Jack Kerouac, the infamous Beat writer and renowned chronicler of American subculture, was born in Lowell, Mass., in 1922 to French-Canadian parents. On a football scholarship, he made his way to Columbia College in New York where he met poet and activist Allen Ginsberg. Kerouac didn't last long at Columbia and soon began traveling across the United States, Mexico, North Africa and Europe -- always writing along the way. He finished his most famous book, "On the Road," in 1951, and when he published it in 1957, he instantly became an American literary figure and spokesman for the Beat generation. His other books include "Desolation Angels," "The Subterraneans," "The Dharma Bums" and "Satori in Paris." Kerouac died in 1969.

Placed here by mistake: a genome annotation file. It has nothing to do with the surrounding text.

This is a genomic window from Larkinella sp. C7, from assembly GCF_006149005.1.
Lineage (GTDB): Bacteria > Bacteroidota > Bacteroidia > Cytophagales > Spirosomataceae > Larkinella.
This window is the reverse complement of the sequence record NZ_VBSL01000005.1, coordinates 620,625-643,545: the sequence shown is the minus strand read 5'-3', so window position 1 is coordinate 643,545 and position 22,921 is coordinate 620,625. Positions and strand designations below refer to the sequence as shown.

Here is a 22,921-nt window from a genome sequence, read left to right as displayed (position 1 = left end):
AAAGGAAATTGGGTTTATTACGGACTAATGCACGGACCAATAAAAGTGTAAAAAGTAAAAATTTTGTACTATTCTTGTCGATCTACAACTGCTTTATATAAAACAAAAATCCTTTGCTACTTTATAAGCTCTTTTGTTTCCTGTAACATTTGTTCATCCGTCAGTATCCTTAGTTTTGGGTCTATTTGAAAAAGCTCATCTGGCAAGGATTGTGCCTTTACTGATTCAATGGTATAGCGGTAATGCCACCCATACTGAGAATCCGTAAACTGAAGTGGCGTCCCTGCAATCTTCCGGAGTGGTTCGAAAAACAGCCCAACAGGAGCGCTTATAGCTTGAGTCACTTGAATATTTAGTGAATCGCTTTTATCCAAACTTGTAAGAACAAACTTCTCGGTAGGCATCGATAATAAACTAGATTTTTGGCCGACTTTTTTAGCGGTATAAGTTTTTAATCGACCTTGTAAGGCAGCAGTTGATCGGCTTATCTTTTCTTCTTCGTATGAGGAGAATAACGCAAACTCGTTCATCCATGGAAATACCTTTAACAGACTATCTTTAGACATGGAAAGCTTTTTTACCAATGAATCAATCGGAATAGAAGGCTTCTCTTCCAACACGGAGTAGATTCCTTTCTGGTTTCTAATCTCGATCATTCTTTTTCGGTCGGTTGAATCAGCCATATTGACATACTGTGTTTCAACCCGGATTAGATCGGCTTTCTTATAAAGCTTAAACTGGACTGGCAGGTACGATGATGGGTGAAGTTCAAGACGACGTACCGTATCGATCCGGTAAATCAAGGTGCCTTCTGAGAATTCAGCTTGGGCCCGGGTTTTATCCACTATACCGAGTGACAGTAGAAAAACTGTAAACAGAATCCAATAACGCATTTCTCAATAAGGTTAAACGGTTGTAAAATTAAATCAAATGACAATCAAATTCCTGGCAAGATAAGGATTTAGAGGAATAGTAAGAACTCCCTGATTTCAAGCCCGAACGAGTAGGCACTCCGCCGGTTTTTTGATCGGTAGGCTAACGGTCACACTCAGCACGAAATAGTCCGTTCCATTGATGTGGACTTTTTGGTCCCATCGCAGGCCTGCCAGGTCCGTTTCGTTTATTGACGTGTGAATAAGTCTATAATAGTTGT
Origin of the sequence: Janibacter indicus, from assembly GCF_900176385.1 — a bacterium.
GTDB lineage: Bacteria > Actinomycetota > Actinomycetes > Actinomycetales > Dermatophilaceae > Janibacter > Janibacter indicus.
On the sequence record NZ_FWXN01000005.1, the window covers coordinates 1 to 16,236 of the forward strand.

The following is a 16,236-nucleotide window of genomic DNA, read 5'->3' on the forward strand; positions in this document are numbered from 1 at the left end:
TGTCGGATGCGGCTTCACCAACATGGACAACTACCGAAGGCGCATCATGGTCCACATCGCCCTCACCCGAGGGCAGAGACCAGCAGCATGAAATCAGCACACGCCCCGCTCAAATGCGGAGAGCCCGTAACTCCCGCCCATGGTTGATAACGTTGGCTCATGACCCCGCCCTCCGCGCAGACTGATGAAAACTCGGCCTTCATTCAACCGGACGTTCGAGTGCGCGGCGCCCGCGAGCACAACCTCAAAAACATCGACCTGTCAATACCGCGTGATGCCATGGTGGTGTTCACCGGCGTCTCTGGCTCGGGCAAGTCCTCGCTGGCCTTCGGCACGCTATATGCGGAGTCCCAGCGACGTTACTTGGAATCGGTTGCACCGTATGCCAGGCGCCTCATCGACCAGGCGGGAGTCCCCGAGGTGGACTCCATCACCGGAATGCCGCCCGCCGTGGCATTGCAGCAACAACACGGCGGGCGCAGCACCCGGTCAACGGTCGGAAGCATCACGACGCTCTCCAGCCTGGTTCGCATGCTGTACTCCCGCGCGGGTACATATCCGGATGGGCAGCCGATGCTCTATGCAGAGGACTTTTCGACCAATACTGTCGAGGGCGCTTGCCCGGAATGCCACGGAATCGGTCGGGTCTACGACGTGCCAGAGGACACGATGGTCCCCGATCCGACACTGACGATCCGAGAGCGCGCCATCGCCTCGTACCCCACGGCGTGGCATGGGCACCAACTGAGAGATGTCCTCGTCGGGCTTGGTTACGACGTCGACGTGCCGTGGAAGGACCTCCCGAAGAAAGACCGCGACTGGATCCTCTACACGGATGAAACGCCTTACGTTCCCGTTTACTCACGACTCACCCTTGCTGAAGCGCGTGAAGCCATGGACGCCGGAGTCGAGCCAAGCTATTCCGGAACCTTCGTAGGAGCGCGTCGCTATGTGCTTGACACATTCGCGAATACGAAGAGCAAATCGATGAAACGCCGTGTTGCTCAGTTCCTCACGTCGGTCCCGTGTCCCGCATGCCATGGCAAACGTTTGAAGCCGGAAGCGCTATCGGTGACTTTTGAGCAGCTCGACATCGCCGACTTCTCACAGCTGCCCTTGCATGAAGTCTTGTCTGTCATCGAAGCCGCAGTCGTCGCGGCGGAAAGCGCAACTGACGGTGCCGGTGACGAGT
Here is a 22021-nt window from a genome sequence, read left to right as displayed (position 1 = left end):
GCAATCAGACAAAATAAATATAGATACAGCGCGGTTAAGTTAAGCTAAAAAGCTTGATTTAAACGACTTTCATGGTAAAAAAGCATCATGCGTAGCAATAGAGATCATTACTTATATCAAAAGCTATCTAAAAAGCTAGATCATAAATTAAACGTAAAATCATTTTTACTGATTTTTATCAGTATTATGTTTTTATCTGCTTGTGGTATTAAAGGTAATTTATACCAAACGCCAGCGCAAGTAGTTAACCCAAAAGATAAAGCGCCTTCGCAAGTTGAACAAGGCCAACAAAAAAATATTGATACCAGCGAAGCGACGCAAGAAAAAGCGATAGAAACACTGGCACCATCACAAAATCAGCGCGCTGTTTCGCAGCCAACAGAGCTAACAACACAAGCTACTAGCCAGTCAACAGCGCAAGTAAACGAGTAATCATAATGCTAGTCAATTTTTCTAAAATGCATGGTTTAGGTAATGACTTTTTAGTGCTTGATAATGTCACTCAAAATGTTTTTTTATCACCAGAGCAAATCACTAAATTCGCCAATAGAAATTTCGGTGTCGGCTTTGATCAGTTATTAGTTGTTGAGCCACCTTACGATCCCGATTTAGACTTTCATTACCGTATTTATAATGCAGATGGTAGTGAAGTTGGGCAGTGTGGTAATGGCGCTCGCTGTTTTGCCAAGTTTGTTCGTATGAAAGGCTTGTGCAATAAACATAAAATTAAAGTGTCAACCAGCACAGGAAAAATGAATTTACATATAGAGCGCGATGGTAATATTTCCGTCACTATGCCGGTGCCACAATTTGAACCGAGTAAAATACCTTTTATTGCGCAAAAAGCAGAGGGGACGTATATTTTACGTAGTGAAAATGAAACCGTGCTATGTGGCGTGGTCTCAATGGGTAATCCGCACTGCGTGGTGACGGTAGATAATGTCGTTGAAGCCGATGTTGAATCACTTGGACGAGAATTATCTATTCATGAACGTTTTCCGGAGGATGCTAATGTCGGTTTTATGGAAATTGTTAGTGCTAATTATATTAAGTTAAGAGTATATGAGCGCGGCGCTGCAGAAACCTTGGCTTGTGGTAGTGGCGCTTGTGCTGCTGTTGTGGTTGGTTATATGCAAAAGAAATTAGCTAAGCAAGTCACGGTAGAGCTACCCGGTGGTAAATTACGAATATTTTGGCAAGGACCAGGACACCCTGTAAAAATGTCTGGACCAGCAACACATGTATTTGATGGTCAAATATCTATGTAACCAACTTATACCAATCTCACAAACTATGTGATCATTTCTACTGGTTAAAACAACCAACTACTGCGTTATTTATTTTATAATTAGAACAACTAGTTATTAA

"On the Road" draws on Kerouac's relationship with Neal Cassady and their ride across the United States. The novel is a stylistic achievement that embraces Kerouac's idea of "spontaneous prose"; he wrote the novel in a few weeks. In that ambling prose, the reader finds a profound social disillusionment and a world of drugs, alcohol and mysticism.
Listen to actor Matt Dillon, who last starred in "There's Something About Mary," read from "On the Road" in this Caedmon/Harper Audio release.